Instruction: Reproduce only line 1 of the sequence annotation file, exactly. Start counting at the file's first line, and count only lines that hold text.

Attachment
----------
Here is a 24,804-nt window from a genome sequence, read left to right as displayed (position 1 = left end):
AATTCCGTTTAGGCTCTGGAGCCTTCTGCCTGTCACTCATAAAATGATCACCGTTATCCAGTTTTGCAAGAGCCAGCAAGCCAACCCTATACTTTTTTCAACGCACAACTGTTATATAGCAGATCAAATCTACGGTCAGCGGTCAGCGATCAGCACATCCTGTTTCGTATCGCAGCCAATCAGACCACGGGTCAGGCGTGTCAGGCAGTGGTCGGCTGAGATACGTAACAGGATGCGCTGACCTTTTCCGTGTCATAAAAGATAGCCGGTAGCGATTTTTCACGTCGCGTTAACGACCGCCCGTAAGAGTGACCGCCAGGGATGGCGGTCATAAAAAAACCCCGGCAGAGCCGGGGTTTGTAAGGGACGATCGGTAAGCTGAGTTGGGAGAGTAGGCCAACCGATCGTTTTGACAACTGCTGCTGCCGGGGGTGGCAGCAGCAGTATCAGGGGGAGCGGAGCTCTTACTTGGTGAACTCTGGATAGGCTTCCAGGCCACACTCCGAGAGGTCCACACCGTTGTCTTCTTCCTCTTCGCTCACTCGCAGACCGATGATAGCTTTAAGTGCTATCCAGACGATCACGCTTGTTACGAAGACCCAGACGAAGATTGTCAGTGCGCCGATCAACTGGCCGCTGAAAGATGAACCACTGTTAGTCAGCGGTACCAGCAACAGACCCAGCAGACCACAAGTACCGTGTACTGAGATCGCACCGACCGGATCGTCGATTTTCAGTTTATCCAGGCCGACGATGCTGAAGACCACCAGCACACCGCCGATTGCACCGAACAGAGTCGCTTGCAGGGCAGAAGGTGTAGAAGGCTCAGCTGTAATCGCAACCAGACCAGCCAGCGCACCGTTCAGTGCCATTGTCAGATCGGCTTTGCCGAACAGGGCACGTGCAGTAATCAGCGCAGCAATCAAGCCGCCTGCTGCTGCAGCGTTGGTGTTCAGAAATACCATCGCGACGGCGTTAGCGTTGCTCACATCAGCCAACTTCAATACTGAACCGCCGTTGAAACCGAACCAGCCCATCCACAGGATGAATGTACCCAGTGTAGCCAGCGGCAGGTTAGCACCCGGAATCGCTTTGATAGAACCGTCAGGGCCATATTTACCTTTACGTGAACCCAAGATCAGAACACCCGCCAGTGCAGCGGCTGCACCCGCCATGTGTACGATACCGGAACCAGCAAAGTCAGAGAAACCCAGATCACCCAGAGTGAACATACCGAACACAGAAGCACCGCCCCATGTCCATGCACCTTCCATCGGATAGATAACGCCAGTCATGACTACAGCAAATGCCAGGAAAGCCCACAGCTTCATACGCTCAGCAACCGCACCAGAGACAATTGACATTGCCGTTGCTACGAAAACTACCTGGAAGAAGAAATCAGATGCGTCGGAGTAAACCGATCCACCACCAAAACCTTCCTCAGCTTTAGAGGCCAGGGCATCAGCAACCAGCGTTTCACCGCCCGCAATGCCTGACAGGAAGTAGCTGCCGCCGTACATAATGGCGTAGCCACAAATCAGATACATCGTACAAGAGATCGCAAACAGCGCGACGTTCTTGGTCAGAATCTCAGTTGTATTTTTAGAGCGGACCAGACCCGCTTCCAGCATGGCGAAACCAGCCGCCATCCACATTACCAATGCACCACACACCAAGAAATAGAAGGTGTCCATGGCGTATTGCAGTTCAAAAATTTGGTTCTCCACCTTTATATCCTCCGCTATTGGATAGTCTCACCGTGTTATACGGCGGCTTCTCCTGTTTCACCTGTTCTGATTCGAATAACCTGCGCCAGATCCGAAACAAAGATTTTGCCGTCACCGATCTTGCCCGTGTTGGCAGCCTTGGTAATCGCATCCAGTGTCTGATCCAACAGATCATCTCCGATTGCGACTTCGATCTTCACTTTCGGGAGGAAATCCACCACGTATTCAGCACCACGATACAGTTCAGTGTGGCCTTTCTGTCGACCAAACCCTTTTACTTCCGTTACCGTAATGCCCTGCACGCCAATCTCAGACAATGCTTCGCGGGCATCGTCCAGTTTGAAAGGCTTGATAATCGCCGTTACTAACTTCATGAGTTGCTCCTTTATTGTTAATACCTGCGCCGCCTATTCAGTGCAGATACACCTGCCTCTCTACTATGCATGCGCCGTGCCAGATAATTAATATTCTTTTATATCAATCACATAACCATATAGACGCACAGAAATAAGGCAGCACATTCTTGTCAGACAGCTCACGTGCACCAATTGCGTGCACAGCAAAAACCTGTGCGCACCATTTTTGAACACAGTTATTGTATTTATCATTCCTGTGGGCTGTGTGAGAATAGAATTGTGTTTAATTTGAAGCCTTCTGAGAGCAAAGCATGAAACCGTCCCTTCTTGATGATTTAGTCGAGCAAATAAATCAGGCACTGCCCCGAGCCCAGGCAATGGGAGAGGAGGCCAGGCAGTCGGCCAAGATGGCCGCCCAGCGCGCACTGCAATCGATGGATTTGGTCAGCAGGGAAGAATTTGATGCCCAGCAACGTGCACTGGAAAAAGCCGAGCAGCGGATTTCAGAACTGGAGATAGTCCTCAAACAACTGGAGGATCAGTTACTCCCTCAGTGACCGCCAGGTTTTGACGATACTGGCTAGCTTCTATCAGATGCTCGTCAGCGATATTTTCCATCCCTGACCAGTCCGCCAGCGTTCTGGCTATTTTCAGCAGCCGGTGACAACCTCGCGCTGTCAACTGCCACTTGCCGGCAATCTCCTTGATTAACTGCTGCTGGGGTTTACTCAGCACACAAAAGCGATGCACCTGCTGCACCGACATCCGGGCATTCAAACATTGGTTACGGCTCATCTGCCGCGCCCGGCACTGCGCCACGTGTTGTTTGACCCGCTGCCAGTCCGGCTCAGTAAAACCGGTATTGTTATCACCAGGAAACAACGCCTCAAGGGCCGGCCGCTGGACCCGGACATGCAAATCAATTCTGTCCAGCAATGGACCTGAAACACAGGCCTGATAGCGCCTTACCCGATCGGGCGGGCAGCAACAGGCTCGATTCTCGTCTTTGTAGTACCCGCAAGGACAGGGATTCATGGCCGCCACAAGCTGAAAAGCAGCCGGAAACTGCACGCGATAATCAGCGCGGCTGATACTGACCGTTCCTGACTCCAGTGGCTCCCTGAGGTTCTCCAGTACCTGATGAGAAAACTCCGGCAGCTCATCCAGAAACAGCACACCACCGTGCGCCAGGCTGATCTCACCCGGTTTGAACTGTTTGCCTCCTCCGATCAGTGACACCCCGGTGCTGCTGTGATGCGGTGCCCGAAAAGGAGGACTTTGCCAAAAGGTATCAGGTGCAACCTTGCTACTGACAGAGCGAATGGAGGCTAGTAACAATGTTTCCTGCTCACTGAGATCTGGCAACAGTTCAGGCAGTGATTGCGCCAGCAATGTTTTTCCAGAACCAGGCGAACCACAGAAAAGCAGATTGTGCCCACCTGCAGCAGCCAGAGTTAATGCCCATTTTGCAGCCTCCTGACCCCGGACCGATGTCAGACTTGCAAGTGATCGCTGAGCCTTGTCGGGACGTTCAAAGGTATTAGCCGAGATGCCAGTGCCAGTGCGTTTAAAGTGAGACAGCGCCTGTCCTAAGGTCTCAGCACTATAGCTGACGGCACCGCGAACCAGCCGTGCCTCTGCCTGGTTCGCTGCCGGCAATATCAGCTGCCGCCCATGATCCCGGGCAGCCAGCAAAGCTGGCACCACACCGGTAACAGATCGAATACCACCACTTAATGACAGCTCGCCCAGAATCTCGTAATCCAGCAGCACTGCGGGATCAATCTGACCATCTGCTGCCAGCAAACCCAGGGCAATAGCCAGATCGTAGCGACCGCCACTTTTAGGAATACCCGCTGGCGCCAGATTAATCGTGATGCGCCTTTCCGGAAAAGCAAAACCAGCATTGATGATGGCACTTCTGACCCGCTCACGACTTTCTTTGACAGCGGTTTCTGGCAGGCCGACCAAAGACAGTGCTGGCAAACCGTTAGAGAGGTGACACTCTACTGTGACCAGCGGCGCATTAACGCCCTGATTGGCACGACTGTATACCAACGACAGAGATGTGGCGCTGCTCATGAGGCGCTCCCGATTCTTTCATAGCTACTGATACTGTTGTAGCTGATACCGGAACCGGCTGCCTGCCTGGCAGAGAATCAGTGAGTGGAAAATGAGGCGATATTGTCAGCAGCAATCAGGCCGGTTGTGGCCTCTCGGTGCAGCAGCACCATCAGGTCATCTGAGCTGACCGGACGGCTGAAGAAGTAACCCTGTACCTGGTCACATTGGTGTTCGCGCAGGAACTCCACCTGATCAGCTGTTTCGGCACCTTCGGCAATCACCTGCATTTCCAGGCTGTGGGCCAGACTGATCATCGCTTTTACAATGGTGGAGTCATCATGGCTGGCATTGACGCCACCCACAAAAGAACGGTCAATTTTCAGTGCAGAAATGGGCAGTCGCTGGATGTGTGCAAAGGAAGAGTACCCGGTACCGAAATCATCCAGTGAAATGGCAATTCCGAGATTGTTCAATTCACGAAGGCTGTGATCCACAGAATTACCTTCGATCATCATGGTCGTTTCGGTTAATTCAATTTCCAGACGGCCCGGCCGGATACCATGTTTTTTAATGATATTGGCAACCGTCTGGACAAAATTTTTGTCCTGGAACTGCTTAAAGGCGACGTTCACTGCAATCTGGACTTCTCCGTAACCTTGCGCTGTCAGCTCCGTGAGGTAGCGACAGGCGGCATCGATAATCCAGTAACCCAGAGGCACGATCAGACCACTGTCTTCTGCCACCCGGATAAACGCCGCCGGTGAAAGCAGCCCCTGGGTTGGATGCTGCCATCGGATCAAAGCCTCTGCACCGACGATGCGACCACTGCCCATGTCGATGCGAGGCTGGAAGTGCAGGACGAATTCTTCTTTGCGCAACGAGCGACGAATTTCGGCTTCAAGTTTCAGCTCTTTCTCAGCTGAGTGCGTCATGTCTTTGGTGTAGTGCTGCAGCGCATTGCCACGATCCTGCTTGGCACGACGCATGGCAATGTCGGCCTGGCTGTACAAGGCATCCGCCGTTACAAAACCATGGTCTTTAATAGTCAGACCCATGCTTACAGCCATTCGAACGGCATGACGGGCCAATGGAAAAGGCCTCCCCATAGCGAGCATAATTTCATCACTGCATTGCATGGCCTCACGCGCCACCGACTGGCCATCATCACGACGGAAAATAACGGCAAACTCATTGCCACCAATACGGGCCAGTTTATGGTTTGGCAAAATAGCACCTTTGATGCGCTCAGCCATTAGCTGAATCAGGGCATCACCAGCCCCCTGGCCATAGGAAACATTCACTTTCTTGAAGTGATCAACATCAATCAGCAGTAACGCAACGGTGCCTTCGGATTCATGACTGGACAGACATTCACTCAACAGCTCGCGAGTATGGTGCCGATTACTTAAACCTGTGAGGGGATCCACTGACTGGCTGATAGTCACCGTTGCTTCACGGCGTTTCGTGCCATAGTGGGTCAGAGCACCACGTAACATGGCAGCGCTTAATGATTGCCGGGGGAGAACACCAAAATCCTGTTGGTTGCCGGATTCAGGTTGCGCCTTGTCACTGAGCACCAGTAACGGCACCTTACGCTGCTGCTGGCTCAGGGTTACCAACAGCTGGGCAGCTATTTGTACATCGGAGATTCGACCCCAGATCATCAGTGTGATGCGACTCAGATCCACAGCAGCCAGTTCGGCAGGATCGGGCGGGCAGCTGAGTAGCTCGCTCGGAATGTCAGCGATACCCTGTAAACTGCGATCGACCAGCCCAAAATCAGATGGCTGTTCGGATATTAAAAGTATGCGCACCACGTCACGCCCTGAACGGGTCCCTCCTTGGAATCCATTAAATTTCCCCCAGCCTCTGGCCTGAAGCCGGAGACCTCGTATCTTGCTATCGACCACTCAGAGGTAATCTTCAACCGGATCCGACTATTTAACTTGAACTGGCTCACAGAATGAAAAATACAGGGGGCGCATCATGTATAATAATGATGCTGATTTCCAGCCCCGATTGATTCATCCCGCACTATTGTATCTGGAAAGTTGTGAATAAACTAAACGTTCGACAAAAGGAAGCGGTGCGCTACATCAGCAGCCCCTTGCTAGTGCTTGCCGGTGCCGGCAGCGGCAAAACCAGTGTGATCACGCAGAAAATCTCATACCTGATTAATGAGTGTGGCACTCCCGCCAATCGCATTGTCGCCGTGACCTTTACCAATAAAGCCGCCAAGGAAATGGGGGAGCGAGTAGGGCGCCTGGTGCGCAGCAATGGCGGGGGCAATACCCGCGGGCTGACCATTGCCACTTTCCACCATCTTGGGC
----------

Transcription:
Here is a 24,804-nt window from a genome sequence, read left to right as displayed (position 1 = left end):